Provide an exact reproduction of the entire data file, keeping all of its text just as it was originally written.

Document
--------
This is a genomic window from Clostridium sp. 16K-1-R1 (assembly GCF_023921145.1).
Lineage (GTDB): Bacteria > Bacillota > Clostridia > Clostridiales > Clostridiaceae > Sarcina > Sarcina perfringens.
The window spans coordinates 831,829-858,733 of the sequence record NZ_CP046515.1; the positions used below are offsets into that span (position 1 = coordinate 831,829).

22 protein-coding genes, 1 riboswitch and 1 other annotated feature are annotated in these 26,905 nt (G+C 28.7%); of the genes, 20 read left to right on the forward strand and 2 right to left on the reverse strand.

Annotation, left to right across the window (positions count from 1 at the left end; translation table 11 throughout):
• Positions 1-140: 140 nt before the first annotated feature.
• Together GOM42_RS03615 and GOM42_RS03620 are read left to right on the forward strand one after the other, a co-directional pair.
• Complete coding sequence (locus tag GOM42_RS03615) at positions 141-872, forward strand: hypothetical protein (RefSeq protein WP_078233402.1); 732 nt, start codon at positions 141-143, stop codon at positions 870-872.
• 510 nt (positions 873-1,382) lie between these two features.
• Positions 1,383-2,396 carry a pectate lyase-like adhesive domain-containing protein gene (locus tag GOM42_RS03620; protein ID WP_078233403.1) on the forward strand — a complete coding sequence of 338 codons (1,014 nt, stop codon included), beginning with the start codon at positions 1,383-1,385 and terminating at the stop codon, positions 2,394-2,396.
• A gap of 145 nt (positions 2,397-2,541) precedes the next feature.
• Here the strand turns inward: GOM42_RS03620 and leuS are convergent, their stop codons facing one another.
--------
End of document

This is a genomic window from Clostridium sp. 16K-1-R1 (assembly GCF_023921145.1).
Lineage (GTDB): Bacteria > Bacillota > Clostridia > Clostridiales > Clostridiaceae > Sarcina > Sarcina perfringens.
The window spans coordinates 831,829-858,733 of the sequence record NZ_CP046515.1; the positions used below are offsets into that span (position 1 = coordinate 831,829).

22 protein-coding genes, 1 riboswitch and 1 other annotated feature are annotated in these 26,905 nt (G+C 28.7%); of the genes, 20 read left to right on the forward strand and 2 right to left on the reverse strand.

Annotation, left to right across the window (positions count from 1 at the left end; translation table 11 throughout):
• Positions 1-140: 140 nt before the first annotated feature.
• Together GOM42_RS03615 and GOM42_RS03620 are read left to right on the forward strand one after the other, a co-directional pair.
• Complete coding sequence (locus tag GOM42_RS03615) at positions 141-872, forward strand: hypothetical protein (RefSeq protein WP_078233402.1); 732 nt, start codon at positions 141-143, stop codon at positions 870-872.
• 510 nt (positions 873-1,382) lie between these two features.
• Positions 1,383-2,396 carry a pectate lyase-like adhesive domain-containing protein gene (locus tag GOM42_RS03620; protein ID WP_078233403.1) on the forward strand — a complete coding sequence of 338 codons (1,014 nt, stop codon included), beginning with the start codon at positions 1,383-1,385 and terminating at the stop codon, positions 2,394-2,396.
• A gap of 145 nt (positions 2,397-2,541) precedes the next feature.
• Here the strand turns inward: GOM42_RS03620 and leuS are convergent, their stop codons facing one another.